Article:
I wanted to make a specific post about this, as I know there are heavy/advanced users of the math parser here, including @Reptorian, @grosgood and @afre among others.
This morning, I’ve just added two new functions to the G’MIC math parser, and I believe they will be quite useful in practice.
Both are quite similar and have two valid signatures:

fill(target,loop_varname,expression)
andfill(target,loop_varname,expression)
fill the objecttarget
(useful mainly for vectorvalued objects) with the given expression, with eventually specifying a name for the index counter.
For instance:
eval "
V = vector8();
fill(V,k,k<4?k^2:k4);
print(V);
fill(V,round(u(100)));
print(V)"
which gives:
[gmic]0./ Start G'MIC interpreter.
[gmic_math_parser] V = [ 0,1,4,9,0,1,2,3 ] (size: 8)
[gmic_math_parser] V = [ 40,41,15,23,14,26,81,30 ] (size: 8)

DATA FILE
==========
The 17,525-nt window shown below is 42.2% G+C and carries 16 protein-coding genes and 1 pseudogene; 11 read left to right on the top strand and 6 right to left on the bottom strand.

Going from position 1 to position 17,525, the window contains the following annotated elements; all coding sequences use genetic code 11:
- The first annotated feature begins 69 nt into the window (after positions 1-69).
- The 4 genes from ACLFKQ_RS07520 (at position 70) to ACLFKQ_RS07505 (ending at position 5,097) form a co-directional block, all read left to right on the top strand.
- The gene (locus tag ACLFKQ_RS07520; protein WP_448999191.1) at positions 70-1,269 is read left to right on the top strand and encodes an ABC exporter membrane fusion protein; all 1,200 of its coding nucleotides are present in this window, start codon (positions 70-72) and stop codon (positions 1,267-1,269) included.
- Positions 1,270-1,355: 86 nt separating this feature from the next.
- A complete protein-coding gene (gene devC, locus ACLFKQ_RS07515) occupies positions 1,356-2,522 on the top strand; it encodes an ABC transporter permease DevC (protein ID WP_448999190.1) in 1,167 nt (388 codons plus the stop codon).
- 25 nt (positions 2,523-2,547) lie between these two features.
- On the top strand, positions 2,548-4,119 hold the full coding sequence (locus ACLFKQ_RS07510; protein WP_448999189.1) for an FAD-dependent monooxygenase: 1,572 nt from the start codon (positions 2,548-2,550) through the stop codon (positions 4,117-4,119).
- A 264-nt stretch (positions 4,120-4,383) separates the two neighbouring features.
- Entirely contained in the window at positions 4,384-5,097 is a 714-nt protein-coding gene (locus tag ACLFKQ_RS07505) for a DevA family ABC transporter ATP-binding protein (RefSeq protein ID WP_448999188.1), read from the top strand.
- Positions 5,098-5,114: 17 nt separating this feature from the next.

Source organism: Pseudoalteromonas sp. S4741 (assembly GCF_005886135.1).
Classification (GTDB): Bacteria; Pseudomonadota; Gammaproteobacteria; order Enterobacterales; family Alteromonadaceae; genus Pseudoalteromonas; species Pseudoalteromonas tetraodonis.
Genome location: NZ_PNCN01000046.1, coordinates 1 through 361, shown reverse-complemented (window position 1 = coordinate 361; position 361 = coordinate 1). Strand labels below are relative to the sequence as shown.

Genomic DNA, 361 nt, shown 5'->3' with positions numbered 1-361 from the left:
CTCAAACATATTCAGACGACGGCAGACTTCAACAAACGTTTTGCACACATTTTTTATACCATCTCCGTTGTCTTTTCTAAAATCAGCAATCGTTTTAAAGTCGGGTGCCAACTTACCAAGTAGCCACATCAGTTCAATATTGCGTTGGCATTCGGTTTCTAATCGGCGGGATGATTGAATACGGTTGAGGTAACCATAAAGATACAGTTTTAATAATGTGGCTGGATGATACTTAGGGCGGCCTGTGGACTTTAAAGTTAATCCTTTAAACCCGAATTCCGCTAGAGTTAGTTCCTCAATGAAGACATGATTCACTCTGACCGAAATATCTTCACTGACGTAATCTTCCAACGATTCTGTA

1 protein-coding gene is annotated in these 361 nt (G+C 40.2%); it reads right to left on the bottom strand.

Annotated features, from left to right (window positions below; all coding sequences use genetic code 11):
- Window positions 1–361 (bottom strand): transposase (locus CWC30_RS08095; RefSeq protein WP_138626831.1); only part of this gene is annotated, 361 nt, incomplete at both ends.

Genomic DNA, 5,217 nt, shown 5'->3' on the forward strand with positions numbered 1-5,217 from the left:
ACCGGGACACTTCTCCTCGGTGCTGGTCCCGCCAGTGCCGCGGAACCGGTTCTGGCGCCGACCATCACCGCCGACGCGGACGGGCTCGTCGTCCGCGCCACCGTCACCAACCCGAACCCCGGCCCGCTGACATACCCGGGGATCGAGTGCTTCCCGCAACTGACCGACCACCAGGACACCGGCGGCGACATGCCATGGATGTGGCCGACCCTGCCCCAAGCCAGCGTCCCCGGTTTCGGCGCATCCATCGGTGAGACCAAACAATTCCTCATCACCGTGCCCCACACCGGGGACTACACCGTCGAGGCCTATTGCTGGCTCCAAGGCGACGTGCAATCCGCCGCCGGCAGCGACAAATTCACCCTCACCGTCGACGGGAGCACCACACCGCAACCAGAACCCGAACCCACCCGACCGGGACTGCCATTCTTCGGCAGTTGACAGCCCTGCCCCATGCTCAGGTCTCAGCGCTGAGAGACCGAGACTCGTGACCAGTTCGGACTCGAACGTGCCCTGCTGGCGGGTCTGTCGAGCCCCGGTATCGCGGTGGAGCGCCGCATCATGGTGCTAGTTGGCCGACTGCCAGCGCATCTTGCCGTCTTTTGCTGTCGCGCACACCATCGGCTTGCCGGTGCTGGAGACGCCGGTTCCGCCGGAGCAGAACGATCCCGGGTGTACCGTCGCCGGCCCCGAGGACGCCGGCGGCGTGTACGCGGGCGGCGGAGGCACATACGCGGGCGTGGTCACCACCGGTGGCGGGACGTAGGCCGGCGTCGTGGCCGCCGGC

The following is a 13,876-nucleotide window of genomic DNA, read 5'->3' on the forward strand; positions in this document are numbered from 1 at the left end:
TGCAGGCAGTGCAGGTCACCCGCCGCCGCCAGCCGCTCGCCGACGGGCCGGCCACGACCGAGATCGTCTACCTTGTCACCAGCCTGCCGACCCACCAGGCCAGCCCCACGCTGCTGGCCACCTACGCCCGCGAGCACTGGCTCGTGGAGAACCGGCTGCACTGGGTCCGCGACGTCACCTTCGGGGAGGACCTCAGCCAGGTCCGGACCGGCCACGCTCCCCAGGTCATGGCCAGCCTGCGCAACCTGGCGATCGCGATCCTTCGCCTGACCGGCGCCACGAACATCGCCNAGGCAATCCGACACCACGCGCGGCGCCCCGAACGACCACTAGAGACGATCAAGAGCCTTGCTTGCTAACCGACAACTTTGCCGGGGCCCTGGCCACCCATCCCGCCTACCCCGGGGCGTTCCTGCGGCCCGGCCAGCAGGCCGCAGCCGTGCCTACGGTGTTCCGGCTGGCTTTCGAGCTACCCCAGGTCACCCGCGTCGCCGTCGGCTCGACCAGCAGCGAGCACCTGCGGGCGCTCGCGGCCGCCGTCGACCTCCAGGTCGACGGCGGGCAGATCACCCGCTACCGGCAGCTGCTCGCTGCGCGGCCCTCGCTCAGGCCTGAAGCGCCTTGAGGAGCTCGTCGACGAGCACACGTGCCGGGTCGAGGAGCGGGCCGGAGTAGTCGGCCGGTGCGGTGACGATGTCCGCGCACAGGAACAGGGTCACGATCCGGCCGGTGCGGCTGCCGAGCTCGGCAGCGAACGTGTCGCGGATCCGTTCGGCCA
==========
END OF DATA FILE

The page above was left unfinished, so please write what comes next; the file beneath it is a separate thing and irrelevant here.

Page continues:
[gmic]0./ End G'MIC interpreter.
 And the other function,
repeat()
, works almost the same, it is just equivalent to afor (k = 0, k<nb_iter, ++k)
(but more faster and shorter to write). It has also two possible signatures:
eval "
repeat (10,k,print(k)); # eq. to 'for (k = 0, k<10, ++k, print(k));'
repeat (10,print(u)); # eq. to 'for (k = 0, k<10, ++k, print(u));'
"
The second variant of these function is useful when no counter variable is actually needed.
Note that when specifying a variable, it is *not local to the command call, meaning that:
eval "
repeat (10,foo,print(foo));
echo('foo is now ',foo);
"
gives:
gmic]0./ Start G'MIC interpreter.
[gmic_math_parser] foo = 0
[gmic_math_parser] foo = 1
[gmic_math_parser] foo = 2
[gmic_math_parser] foo = 3
[gmic_math_parser] foo = 4
[gmic_math_parser] foo = 5
[gmic_math_parser] foo = 6
[gmic_math_parser] foo = 7
[gmic_math_parser] foo = 8
[gmic_math_parser] foo = 9
foo is now 9
[gmic]0./ End G'MIC interpreter.
Also functions break()
and continue()
can be used in the fill()
and repeat()
functions to stop at a given iteration, or continue to the next iteration (in the case of fill()
, using continue()
won’t set the value V[k]
for the kth iteration).
Well, that’s it for now. I’ll probably use those functions a lot in the future.
I’m currently trying to implement a neuralnetwork library inside G’MIC, and these functions will help, for sure.